In 1979, Michael Aldrich of the United Kingdom connected his telephone line to a modified television linked to a multi-user computer that transacted in real-time. And thus eCommerce was born. Since then, its revolutionised the way we do business online, shattered traditional models and captured the hearts and minds of both business and consumer.
In the wake of this innovation, two eCommerce leaders emerged — WordPress’s WooCommerce and multinational platform Shopify. Let’s unpack these eCommerce trailblazers:
WordPress is many things, so for the purpose of this article we’ll be highlighting its eCommerce offering, WooCommerce. Powering over 28% of all internet stores, WooCommerce is the most popular eCommerce platform on the web. While not ‘out of the box’ like Shopify, it’s still the most customisable platform for building your online business, giving developers the functionality they need and store owners a simple platform to move multiple products.
On the other hand, Shopify is a web application expressly designed for online merchants to set-up and launch their own online store. Similar to WooCommerce, Shopify is geared towards professionals of any experience level, offering an intuitive, customisable framework to personalise stores without having to get into the complexities code.
1. Content management:
WooCommerce has content versioning, which means that every one of your pages and posts can be safely stored on the system for simple roll-back to previous iterations, at any time. The categories and tags are versatile too, helping you deliver relevant product offerings to accurate demographics.
Shopify’s product and collection management is simple and straightforward. Particularly its ‘automated collections’ feature, which uses rule-based functionality like product title, price, and tag to create and organise shop collections. This can save immense amounts of time, depending on the size of the store.
As it’s the older of the two, WooCommerce has access to a greater wealth of plugins, templates and integrations. Both its open source nature and hosting gives users total control of their websites and makes it simpler to create tailor-made websites.
With that said, however, Shopify does have a wealth (read: thousands) of apps in its app store. The $29 and over plans give you access to your store’s CSS and HTML, which enhances the platform’s versatility and functionality.
3. Mobile device performance
In terms of mobile performance, the two are relatively on par with one another. The officially sanctioned Shopify templates are built to be responsive and fast across all devices, and it isn’t difficult to find a WooCommerce template that does the same. Problem is, there are a few legacy WooCommerce templates out there that may not be specifically developed for responsiveness.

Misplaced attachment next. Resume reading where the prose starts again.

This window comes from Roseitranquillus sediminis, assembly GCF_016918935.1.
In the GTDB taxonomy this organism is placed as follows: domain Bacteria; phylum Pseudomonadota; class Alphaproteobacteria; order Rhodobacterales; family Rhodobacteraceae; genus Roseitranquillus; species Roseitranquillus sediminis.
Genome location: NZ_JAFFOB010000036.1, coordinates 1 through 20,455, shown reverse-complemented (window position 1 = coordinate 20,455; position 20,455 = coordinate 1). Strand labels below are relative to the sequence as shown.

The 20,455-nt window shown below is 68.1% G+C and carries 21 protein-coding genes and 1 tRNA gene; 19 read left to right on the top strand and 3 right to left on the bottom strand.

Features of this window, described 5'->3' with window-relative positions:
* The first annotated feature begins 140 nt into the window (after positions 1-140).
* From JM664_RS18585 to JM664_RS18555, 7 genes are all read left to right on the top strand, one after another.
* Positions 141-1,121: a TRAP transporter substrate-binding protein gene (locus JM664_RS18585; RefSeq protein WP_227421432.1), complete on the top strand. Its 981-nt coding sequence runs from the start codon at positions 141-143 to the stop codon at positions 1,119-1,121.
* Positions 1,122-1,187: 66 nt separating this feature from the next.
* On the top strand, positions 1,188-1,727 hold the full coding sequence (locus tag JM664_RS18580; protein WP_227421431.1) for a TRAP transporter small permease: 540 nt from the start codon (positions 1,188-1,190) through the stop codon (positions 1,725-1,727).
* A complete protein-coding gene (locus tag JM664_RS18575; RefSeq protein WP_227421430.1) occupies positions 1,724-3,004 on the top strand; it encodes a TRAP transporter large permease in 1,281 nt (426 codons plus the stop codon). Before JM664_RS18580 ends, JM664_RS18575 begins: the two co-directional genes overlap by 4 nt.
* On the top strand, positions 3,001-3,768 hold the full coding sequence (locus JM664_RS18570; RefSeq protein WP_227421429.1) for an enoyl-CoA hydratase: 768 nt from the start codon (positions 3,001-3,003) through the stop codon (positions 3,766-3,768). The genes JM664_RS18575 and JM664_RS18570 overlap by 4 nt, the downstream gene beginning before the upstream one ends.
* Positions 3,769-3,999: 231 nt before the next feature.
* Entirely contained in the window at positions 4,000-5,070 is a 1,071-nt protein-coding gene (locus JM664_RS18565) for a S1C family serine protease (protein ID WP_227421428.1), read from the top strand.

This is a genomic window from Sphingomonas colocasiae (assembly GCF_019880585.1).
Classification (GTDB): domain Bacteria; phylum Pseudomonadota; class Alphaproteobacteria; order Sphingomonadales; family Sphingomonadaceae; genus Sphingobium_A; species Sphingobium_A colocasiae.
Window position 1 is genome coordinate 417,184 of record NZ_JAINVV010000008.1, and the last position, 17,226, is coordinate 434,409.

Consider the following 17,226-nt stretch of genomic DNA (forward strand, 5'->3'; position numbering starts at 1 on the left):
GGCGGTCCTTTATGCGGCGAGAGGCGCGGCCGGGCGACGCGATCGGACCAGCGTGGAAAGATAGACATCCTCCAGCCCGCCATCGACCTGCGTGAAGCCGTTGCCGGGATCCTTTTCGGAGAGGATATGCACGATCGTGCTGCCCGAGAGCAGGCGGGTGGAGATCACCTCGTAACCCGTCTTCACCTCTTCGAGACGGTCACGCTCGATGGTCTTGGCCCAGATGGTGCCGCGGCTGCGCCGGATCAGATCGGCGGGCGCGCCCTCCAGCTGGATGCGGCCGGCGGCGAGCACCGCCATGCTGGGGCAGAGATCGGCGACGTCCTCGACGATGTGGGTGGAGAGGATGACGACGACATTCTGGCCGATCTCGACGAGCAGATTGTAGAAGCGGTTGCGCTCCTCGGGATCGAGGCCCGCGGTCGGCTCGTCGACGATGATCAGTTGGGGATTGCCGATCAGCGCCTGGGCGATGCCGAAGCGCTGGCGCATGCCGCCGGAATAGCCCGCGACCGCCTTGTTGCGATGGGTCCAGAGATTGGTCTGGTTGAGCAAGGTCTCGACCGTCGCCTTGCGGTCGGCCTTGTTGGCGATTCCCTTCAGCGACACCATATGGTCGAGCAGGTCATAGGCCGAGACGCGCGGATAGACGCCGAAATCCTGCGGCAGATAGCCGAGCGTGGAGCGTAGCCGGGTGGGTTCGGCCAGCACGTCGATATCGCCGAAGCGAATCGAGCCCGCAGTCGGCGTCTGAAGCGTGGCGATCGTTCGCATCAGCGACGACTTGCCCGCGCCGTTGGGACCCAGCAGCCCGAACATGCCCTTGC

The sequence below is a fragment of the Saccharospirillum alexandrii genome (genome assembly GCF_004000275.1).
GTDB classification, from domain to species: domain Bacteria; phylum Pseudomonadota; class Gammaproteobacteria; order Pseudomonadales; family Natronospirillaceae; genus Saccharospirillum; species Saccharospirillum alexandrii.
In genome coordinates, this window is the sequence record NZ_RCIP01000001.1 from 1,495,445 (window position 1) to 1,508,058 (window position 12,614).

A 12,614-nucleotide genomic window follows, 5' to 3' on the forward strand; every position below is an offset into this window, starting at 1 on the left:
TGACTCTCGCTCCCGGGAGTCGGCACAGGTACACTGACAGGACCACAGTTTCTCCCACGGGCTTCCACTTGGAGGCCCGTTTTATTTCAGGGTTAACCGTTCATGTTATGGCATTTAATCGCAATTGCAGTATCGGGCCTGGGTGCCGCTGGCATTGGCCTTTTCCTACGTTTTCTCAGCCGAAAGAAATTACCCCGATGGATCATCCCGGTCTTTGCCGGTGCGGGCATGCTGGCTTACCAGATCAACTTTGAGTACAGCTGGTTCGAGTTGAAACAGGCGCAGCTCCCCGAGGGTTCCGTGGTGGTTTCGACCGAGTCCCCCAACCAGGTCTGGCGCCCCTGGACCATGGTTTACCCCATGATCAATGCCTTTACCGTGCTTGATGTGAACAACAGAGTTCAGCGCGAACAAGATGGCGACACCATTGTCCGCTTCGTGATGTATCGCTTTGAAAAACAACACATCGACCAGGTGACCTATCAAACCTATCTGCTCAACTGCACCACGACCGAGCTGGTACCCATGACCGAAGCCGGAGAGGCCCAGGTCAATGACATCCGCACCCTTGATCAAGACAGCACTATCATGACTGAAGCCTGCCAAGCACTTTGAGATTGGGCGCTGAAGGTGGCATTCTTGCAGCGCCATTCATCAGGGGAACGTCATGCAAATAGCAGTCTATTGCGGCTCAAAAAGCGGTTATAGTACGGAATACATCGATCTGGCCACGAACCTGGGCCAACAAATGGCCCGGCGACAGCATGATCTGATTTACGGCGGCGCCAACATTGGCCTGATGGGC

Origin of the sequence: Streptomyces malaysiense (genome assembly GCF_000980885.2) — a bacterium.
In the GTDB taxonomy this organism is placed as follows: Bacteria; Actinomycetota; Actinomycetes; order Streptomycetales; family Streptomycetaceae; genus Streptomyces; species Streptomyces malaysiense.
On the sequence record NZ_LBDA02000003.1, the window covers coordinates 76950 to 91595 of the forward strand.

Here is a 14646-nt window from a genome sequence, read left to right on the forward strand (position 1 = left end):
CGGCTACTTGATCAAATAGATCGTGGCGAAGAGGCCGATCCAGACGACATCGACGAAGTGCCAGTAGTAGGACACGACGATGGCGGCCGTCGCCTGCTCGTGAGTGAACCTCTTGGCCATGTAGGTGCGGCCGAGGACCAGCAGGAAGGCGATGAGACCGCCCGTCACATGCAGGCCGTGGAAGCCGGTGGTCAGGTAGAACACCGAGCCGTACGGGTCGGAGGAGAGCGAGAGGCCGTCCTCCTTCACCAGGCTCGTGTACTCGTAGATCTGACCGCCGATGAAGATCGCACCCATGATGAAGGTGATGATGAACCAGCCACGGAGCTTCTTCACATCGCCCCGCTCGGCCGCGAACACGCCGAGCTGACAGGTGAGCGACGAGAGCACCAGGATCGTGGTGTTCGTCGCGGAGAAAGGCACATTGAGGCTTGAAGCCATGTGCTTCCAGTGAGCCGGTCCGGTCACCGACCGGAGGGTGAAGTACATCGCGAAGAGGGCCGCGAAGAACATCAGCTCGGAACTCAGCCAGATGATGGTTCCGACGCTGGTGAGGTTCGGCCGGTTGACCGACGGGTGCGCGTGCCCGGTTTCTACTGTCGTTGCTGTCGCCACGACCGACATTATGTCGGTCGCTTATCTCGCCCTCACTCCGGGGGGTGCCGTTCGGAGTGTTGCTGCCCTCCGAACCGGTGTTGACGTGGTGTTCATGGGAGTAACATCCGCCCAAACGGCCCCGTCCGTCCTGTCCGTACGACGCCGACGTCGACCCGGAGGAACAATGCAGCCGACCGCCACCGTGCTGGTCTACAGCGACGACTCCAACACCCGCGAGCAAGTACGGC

Luckily, both platforms integrate with the Google-supported project Accelerated Mobile Pages (AMP). ‘AMP is an open-source HTML framework that provides a straightforward way to create web pages that are fast, smooth-loading and prioritize the user-experience above all else.’ It also significantly speeds up page-loading times on mobile devices by removing certain pieces of code.
4. Templates and themes
The above refers to the layout of your website — consider them the wireframes that exist before your content is added. They also make creating your website far simpler than having to build it from scratch.
In the size department, WooCommerce is the clear winner. And by quite a margin. There are thousands of eCommerce themes to choose from, with the addition of innumerable plugins provided by third-party developers. However, some themes and plugins are better than others, so we’d recommend using one of WordPress’s own eCommerce offerings or themes that have been developed by a reputable, specialist WordPress developer.
At the moment, Shopify has 70+ themes to choose from. 10 are free, and the remaining themes are priced from $140. While it does give one pause, it’s a sound investment when you take the simple customisation and mobile responsiveness into account.
5. eCommerce functionality